‘Black Adam’ Producer Hiram Garcia on ‘Not Going Soft’ and Crafting a ‘Tough Matchup’ for Superman

In an interview with TheWrap, the producer also talks about the Dwayne Johnson film’s theatrical window and seeing the first director’s cut

Black Adam DC Fandome 2020
DC FanDome

When Dwayne Johnson makes his DC debut in next year’s “Black Adam,” the hierarchy of power in the DC universe will forever change. At least, that’s the promise Johnson and producer Hiram Garcia are making to fans who are eagerly anticipating Johnson’s first blush with the superhero genre.

Johnson has been flirting with the DC universe since 2007, and it’s been a long road to getting “Black Adam” made. The titular character that Johnson plays is an antihero, someone unafraid to get his hands dirty, and that’s exactly the approach the filmmakers took to bringing “Black Adam” to life. In fact, that was the whole point of the first-look footage revealed at the virtual DC FanDome event in October.

“Our goal was to not only excite the fans but to let the world know the tone we are going for with this film,” Garcia told TheWrap in an interview pegged to the release of “Red Notice” this Friday on Netflix. “Even though the clip is short, the moment you see that the first person who approaches him doesn’t live past that moment lets you know, ‘OK, they aren’t going soft with Black Adam. He means business.’ We wanted to make sure people know that our tone was clearly different than some of the other movies, but also that we’re making sure we maintain the edge that Black Adam should have. That’s the exciting thing about that scene, it lets fans know, ‘They’re not going soft with this guy. He’s a killer for sure.’”

Production on the film – which also stars Noah Centineo, Aldis Hodge, Sarah Shahi, Quintessa Swindell and Pierce Brosnan – wrapped over the summer, and Garcia (who serves as president of production at Seven Bucks Productions) said the project benefitted from the learning curve of making a movie during COVID that the Seven Bucks team encountered on “Red Notice.” That Netflix movie got about halfway through filming before the COVID shutdown, and when they returned to resume production, they had to adjust to a new normal.

“We were prepping ‘Black Adam’ through the entirety of working on ‘Red Notice,’” Garcia said. “And the benefit that ‘Black Adam’ had was everything that we were learning, testing and figuring out with regards to filming in this new pandemic landscape, ‘Black Adam’ was benefiting from, because we were able to implement that knowledge into ‘Black Adam.’”

Another DC film that was teased at DC Fandome was “The Flash,” which will introduce the idea of the multiverse to the DC universe as it brings together Michael Keaton’s Batman and Ben Affleck’s Batman in the same movie. When asked whether “Black Adam” will address this multiverse idea, Garcia said he was unsure, but noted that “everything in that DC universe we like to think of is connected somehow.”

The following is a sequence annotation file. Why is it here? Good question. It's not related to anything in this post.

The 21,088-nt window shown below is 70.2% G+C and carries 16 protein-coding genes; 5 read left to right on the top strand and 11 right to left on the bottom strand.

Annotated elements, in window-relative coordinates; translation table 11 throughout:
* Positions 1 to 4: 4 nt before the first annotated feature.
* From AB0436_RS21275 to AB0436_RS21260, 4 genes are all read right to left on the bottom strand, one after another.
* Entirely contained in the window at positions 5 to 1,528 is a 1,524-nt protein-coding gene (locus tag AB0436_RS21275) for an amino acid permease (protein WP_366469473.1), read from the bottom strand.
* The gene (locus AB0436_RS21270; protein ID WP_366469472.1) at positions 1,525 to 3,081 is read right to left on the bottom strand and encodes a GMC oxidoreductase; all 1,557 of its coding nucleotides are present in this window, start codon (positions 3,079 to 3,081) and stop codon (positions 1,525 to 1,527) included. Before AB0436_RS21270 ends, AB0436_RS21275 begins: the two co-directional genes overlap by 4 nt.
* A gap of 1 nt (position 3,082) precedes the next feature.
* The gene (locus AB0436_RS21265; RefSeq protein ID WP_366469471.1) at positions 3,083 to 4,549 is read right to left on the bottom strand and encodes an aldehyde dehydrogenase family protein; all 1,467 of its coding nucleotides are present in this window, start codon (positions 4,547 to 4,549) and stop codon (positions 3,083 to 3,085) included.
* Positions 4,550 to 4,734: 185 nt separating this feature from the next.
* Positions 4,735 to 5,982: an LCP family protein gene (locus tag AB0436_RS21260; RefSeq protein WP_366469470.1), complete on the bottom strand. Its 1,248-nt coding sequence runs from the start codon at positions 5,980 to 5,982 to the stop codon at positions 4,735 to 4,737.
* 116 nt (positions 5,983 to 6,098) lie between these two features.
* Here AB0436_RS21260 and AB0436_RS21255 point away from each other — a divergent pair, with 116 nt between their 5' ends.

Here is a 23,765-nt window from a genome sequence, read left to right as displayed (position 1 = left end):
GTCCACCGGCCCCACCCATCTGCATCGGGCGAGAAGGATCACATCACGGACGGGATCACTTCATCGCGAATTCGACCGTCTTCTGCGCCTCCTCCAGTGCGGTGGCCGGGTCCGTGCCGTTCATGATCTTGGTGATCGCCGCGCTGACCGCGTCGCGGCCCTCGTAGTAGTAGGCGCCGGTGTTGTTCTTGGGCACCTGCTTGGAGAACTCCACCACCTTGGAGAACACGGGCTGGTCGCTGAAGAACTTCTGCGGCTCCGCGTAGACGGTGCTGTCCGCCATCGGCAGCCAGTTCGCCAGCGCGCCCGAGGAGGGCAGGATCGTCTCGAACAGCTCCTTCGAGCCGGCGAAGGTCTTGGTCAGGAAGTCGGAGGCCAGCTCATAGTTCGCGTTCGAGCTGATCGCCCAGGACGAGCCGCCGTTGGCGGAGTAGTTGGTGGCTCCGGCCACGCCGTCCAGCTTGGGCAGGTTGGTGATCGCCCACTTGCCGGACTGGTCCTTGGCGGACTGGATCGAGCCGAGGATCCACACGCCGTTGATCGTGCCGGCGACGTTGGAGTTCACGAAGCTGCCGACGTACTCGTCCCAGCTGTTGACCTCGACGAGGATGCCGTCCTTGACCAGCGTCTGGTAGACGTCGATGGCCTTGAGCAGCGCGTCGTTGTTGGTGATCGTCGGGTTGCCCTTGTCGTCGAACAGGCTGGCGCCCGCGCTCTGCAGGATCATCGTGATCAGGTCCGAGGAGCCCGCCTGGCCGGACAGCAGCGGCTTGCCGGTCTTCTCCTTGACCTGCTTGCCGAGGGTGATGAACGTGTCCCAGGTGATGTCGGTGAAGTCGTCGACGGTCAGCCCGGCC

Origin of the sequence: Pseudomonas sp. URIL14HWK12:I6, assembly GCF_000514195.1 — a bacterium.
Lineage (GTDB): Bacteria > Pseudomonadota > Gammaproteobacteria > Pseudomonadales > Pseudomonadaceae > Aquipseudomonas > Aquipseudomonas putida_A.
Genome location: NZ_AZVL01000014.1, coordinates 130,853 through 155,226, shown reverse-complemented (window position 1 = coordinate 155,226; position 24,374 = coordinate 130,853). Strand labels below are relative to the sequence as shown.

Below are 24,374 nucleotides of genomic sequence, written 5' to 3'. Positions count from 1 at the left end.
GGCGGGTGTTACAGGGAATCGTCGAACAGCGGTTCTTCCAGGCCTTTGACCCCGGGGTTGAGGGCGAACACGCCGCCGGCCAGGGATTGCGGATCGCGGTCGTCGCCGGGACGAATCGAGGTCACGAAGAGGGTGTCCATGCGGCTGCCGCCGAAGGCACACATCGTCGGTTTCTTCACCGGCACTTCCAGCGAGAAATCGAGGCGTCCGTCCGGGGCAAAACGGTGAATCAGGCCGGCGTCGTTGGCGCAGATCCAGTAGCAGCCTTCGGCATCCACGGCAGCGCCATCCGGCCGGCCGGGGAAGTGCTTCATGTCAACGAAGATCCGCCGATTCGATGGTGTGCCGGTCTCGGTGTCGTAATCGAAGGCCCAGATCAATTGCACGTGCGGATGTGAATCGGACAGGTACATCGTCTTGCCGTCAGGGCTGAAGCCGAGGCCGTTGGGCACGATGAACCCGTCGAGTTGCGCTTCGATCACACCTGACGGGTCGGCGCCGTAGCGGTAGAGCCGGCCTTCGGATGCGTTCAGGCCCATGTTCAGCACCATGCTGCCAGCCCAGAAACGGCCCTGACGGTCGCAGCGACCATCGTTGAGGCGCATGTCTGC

Warner Bros.

Postproduction on “Black Adam” is well underway and Garcia has seen Jaume Collet-Serra’s early director’s cut of the film, which he said is impressive despite its lack of any finished visual effects. Fans still have to wait until next summer to see the full scope of Johnson’s DC film, but while Warner Bros. has announced a return to an exclusive theatrical window in 2022, Garcia said he thinks “Black Adam” will adhere to “the newer models coming out.” Indeed, while the theatrical window of exclusivity was traditionally 90 days before the pandemic, Warner Bros. struck a deal with AMC Theaters for a 45-day window before any WB movie heads to HBO Max in 2022, slicing that older window in half.

Read the full portion of our interview with Garcia as it pertains to “Black Adam” below. Warner Bros. will release the film on July 29, 2022.

Where are you guys at in postproduction on “Black Adam?” What’s the status?

Hiram Garcia: We just saw the director’s cut, and I’m very excited with what we have. I love Jaume. He’s such a visionary. He’s incredibly brilliant. From day one, he has always understood this character and what he wanted to do with it. When you see a director’s cut, typically, that’s kind of the movie at its roughest form. There are no effects, it’s the first thing they’ve assembled after you’ve wrapped. So, when the movie’s still big, fun and enjoyable even though you’re looking at tons of green screen, people on harnesses and robotic arms, you know you’re in a good place.

We’re very fired up. I can’t wait for fans to see this. I think people are going to have a blast with this character. DJ is absolutely awesome as Black Adam. If there was ever anyone born to play a role, it’s him as Black Adam. Seeing that and then the entire Justice Society together, it was awesome.  I’m excited for you to see it. I think you’re going to really dig it. This is something I’ve always wanted to make, and to be here now, deep into it, is really special.

Well, “Red Notice” was obviously interrupted by COVID, but you guys kind of got that experience there. What was the experience like of shooting the entirety of “Black Adam” with those new protocol?